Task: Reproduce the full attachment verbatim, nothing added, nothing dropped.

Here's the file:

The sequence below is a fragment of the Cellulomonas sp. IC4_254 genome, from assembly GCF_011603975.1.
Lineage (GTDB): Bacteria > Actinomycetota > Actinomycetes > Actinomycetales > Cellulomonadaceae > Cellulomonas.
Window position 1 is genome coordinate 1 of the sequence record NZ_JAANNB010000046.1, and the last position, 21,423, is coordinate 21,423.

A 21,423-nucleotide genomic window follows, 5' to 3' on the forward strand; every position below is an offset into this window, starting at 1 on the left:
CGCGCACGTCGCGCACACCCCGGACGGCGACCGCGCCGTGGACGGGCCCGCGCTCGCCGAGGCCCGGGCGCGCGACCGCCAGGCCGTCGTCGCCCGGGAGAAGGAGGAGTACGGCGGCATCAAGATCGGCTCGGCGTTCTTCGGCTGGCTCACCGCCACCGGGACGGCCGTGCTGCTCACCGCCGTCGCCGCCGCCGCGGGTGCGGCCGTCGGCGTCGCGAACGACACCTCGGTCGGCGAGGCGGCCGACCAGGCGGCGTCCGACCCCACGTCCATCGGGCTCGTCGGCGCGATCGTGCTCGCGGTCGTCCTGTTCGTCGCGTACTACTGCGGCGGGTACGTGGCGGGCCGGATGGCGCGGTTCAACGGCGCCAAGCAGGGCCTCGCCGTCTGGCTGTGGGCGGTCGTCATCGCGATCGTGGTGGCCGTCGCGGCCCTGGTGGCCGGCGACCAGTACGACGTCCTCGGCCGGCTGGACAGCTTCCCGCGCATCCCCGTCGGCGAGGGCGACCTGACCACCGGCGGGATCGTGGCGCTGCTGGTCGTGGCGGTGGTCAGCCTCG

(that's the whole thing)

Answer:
The sequence below is a fragment of the Cellulomonas sp. IC4_254 genome, from assembly GCF_011603975.1.
Lineage (GTDB): Bacteria > Actinomycetota > Actinomycetes > Actinomycetales > Cellulomonadaceae > Cellulomonas.
Window position 1 is genome coordinate 1 of the sequence record NZ_JAANNB010000046.1, and the last position, 21,423, is coordinate 21,423.

A 21,423-nucleotide genomic window follows, 5' to 3' on the forward strand; every position below is an offset into this window, starting at 1 on the left:
CGCGCACGTCGCGCACACCCCGGACGGCGACCGCGCCGTGGACGGGCCCGCGCTCGCCGAGGCCCGGGCGCGCGACCGCCAGGCCGTCGTCGCCCGGGAGAAGGAGGAGTACGGCGGCATCAAGATCGGCTCGGCGTTCTTCGGCTGGCTCACCGCCACCGGGACGGCCGTGCTGCTCACCGCCGTCGCCGCCGCCGCGGGTGCGGCCGTCGGCGTCGCGAACGACACCTCGGTCGGCGAGGCGGCCGACCAGGCGGCGTCCGACCCCACGTCCATCGGGCTCGTCGGCGCGATCGTGCTCGCGGTCGTCCTGTTCGTCGCGTACTACTGCGGCGGGTACGTGGCGGGCCGGATGGCGCGGTTCAACGGCGCCAAGCAGGGCCTCGCCGTCTGGCTGTGGGCGGTCGTCATCGCGATCGTGGTGGCCGTCGCGGCCCTGGTGGCCGGCGACCAGTACGACGTCCTCGGCCGGCTGGACAGCTTCCCGCGCATCCCCGTCGGCGAGGGCGACCTGACCACCGGCGGGATCGTGGCGCTGCTGGTCGTGGCGGTGGTCAGCCTCG